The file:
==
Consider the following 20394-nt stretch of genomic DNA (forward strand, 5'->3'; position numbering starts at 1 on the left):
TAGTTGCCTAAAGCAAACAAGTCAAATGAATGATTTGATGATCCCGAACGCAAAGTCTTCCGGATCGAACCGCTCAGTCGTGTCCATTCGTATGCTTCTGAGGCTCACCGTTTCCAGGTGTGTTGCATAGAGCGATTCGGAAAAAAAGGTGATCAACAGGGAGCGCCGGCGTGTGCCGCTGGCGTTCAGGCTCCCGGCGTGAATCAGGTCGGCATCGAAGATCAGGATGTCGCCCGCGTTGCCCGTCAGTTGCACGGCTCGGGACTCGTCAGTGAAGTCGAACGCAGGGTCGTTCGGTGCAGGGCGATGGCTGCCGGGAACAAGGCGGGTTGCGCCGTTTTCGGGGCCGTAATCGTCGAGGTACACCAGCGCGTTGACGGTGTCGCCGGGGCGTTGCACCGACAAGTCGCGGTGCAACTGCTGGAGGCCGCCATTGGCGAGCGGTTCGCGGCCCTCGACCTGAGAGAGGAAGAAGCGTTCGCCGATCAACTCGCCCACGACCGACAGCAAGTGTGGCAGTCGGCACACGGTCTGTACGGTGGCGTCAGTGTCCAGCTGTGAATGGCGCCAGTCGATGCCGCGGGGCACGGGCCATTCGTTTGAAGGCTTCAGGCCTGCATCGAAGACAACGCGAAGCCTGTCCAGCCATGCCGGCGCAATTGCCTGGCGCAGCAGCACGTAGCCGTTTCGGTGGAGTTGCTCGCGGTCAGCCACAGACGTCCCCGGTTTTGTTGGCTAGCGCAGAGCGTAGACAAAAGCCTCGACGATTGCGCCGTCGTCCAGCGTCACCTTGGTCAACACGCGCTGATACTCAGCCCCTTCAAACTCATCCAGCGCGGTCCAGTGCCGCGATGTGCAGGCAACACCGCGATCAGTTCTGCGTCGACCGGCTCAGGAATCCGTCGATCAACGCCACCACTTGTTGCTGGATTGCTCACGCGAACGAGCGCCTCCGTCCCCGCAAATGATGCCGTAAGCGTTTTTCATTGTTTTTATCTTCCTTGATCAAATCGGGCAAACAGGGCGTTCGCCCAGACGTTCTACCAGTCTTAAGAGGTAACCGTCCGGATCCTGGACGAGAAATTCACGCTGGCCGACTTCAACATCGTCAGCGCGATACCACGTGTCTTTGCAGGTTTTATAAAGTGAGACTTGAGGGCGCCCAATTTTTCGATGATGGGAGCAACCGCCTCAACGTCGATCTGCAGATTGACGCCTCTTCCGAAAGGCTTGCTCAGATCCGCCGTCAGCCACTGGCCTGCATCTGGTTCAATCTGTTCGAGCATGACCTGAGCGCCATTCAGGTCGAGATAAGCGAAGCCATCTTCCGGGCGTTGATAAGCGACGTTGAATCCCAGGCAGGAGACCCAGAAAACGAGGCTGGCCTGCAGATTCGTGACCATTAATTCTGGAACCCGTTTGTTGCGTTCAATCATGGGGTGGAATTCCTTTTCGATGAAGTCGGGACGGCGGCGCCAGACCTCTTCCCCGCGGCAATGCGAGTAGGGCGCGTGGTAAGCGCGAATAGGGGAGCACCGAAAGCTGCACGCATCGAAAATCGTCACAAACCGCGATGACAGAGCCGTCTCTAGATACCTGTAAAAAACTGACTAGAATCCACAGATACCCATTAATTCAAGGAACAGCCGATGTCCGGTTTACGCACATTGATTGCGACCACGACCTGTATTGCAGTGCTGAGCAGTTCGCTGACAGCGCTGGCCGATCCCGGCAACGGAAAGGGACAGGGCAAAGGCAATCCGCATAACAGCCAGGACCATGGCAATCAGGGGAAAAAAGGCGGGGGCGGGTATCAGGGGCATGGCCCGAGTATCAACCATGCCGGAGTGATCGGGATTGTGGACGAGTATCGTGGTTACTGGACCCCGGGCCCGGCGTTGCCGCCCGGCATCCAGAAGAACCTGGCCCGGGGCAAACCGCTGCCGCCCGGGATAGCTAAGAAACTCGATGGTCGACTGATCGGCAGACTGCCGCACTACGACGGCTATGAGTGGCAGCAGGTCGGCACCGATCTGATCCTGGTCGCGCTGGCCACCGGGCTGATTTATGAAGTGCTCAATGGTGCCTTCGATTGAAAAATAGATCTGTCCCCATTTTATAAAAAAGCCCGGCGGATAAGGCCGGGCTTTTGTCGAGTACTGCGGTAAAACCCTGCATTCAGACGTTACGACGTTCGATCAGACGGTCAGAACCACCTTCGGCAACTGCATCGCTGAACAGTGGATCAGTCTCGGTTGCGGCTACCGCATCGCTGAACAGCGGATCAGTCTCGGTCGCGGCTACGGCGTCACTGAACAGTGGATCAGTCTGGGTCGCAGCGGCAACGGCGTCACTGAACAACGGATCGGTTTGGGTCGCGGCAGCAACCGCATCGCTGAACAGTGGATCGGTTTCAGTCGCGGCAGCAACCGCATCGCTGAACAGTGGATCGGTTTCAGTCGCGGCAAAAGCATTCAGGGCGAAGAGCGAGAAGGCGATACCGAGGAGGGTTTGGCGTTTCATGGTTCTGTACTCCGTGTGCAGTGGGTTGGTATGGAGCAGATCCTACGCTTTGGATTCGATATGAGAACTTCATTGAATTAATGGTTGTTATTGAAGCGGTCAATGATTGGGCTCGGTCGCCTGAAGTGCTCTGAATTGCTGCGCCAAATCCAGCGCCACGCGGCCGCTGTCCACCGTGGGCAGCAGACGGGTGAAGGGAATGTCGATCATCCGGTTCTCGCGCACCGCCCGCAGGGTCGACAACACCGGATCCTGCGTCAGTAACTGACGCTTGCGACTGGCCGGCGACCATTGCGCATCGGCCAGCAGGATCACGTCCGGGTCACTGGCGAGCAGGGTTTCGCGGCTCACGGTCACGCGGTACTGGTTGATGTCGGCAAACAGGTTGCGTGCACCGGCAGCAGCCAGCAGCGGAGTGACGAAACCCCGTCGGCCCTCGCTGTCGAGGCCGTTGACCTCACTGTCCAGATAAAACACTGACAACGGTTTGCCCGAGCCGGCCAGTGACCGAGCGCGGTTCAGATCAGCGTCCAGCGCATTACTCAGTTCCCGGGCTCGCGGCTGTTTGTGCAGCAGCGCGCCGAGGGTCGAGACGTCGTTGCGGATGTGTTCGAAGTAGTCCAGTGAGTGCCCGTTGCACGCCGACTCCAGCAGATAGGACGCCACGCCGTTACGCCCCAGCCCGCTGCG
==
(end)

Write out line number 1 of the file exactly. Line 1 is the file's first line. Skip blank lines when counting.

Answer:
Consider the following 20394-nt stretch of genomic DNA (forward strand, 5'->3'; position numbering starts at 1 on the left):